Kaepernick set to start against Boise State
October 9, 2007
RENO – Colin Kaepernick’s first start in a Nevada football uniform comes against perennial powerhouse Boise State on the famed blue turf and before a national television audience. Talk about tough.
“I’m definitely not afraid,” Kaepernick said prior to Monday’s practice. “I’ve been ready to play. I’ve prepared like I’m going to play. It’s going to be a good game. We need to get back in the conference race.”
On the outside, Kaepernick is calm. He said he gets anxious, but isn’t jittery before a game.
Even if Kaepernick doesn’t know what’s ahead, coach Chris Ault does. Boise State has won the last seven meetings between the schools, and it’s been by an embarrassing 346-76 margin.
“He’s never played at Boise,” Ault said. “He was with us last year for the bowl game. It’s a whole new ballgame, though.
“We’ll give him things; things that he can execute.”
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If Kaepernick executes anywhere close to how he did last weekend against Fresno State when he nearly brought the team all the way back from a 49-20 deficit, the Nevada offense is in good hands.
“He’s very intelligent,” Ault said. “He’s been ready to play. I probably should have played him against UNLV when Nick was struggling.
“He played very well. He managed the game and brought us back in the fourth quarter. He’s as good of a running quarterback as we’ve had here. The last guy we had here (like that) was Chris Vargas. He’d find a way to get it done.”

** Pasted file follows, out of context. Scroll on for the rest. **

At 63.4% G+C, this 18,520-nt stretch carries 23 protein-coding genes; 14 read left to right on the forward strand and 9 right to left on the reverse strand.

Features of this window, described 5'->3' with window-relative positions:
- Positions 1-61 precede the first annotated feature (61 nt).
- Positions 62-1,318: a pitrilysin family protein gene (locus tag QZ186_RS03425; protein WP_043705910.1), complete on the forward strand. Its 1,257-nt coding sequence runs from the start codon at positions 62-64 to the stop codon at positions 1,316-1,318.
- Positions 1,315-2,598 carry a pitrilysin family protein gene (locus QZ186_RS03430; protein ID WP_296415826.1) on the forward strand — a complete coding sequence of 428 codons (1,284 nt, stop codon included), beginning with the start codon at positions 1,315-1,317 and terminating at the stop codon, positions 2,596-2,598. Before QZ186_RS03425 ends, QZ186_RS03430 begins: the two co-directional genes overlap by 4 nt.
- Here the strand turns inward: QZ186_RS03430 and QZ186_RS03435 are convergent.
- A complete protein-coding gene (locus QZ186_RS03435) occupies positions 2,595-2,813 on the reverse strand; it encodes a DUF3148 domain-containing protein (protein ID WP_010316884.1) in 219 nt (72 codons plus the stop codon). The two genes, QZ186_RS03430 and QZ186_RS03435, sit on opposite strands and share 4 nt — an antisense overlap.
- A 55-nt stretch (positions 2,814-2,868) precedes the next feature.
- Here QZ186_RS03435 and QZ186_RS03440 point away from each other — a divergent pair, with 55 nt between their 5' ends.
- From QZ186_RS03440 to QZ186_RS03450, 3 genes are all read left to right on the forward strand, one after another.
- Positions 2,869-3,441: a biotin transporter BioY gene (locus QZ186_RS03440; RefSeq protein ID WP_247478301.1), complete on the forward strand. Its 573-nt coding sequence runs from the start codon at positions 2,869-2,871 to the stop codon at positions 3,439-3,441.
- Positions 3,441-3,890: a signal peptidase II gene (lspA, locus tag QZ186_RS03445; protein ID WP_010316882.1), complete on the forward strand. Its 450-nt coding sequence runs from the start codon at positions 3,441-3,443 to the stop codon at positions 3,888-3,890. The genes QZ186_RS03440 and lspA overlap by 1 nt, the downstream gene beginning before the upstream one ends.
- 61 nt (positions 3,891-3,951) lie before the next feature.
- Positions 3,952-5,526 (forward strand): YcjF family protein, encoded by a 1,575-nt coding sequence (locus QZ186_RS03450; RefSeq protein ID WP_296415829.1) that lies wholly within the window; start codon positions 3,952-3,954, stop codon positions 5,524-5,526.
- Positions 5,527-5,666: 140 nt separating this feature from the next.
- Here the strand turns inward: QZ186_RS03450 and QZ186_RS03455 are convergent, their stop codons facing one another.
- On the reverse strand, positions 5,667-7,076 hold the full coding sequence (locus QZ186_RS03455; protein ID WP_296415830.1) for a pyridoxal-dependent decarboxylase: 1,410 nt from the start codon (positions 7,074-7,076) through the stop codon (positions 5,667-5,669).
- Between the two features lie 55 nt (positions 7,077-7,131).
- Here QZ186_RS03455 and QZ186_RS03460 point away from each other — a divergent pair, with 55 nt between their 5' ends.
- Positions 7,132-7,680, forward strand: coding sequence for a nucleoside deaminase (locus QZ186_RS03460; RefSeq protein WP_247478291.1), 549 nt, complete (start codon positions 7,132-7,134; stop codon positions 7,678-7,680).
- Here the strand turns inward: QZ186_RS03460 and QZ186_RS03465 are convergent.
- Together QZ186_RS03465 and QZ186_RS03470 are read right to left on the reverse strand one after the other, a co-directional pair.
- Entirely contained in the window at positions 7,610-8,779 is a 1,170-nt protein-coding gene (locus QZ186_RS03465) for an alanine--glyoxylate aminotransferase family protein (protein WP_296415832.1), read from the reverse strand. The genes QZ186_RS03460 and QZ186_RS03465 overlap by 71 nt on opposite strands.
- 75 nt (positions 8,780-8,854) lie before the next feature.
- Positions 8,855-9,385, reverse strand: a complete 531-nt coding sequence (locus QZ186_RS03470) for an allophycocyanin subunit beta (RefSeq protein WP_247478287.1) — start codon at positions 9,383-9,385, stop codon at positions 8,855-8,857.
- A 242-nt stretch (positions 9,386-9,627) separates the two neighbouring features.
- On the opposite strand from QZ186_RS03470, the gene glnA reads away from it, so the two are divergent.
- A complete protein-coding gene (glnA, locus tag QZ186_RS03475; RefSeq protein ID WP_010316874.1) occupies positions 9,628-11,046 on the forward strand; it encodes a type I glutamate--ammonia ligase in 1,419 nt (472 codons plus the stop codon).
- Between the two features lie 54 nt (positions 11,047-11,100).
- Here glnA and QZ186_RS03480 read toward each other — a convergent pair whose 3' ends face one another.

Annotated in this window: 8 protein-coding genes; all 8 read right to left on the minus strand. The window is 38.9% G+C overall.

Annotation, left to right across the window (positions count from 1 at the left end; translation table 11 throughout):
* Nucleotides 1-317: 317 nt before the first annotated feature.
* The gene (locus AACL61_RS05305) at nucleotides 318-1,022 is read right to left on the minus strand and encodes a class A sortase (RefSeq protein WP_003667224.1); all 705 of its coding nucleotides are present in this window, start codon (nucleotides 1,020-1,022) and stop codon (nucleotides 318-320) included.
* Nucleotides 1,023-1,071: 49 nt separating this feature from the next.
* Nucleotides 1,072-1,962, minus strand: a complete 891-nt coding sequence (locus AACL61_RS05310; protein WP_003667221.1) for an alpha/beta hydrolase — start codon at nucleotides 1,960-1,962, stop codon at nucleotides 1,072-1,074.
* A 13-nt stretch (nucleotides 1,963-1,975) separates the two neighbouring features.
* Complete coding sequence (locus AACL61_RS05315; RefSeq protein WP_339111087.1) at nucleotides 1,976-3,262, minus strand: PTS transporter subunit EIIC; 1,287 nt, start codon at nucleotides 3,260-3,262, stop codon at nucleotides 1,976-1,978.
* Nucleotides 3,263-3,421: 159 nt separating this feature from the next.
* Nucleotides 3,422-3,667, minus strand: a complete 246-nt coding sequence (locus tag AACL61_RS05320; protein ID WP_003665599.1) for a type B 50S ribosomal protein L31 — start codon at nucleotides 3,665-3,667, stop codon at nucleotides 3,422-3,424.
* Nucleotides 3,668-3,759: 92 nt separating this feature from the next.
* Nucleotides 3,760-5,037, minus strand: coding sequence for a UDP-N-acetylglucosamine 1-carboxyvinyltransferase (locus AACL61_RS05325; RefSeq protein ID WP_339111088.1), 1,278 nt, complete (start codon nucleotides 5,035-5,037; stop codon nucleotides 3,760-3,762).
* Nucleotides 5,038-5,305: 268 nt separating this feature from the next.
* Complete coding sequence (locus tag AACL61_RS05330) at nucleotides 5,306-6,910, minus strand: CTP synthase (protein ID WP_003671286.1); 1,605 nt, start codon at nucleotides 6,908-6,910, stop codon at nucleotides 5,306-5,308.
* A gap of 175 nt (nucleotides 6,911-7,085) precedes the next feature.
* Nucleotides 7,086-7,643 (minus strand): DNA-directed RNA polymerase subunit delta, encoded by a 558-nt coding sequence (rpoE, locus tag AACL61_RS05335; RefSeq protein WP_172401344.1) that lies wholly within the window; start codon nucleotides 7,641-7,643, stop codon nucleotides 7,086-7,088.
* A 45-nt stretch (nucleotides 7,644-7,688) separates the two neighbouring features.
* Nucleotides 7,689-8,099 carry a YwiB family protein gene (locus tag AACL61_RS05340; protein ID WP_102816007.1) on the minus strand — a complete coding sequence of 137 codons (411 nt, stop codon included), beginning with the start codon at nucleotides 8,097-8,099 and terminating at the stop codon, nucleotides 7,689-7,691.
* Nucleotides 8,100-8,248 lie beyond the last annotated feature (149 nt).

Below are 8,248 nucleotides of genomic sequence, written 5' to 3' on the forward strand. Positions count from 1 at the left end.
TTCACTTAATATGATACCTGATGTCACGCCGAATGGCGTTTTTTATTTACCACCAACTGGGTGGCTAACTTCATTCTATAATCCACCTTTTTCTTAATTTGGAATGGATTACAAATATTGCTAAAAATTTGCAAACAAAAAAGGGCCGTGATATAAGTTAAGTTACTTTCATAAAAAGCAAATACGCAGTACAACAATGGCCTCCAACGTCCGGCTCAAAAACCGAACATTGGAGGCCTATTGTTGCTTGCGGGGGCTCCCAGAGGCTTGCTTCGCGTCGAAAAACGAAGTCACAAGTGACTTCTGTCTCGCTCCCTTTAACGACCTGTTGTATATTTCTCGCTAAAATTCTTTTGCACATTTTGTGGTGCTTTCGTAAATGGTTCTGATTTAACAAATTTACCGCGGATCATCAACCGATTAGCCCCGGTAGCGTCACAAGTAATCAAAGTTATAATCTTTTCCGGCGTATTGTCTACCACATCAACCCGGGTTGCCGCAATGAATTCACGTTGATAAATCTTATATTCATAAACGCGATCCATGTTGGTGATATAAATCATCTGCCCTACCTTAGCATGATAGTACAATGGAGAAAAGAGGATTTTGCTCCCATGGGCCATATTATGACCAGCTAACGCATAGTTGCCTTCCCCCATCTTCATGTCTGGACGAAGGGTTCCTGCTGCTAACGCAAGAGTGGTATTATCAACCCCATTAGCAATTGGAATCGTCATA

Kaepernick completed 23 of 36 passes for 384 yards and four scores, and he also gained 60 yards on the ground and added another TD after taking over for the injured Nick Graziano, who had season-ending foot surgery on Monday.
“He had an excellent performance,” wide receiver Kyle Sammons said. “He’d been doing real well in practice. We’re not going to change a whole lot with him in there.”
Kaepernick certainly impressed Fresno State coach Pat Hill.
“He put up great numbers,” Fresno State coach Pat Hill said. “I thought he did a good job. We were playing off in coverage, and he did a good job of getting the ball out in the flats. When he stayed in the pocket, he made a couple of big plays.
“He did it with his feet (too). I think he had a lot of 1 and gos. What I mean by that is initial read wasn’t there, he took off. I thought he was a good player coming out of high school. It’s unfortunate what happened to Nick (Graziano). Colin is a guy that can keep that good Nevada offense operating.”
Kaepernick certainly runs better than Graziano, but with Graziano out for the season and two true freshmen behind him, the 6-foot-6 quarterback has to be careful about taking on defenders in the open field.
In other words, there is safety in the slide, and there are times when Ault will want him to do just that. With untested Luke Collis and Pete Murdacha on the bench, Nevada can ill afford another injury at the quarterback position.
“Sure, I’ve talked about it with him,” Ault said. “You can’t back off the offense too much. A running quarterback, that’s part of our offense.”
“We had a talk,” Kaepernick said. “Coach wants me to get down (at times). As close as I can get to the goal line, that’s what I’m going to do.”
Sounds a little bit like Steve Young.
As well as Kaepernick played, there were still mistakes made. Some small and some big. The biggest problem for Kaepernick is that he had several passes batted down, which shouldn’t happen when you’re 6-foot-6.
“He wants me to work on my release,” Kaepernick said. “I was dropping down a little bit.”
In fact, Kaepernick spent the first few minutes of Monday’s practice working on a more over-the-top release.
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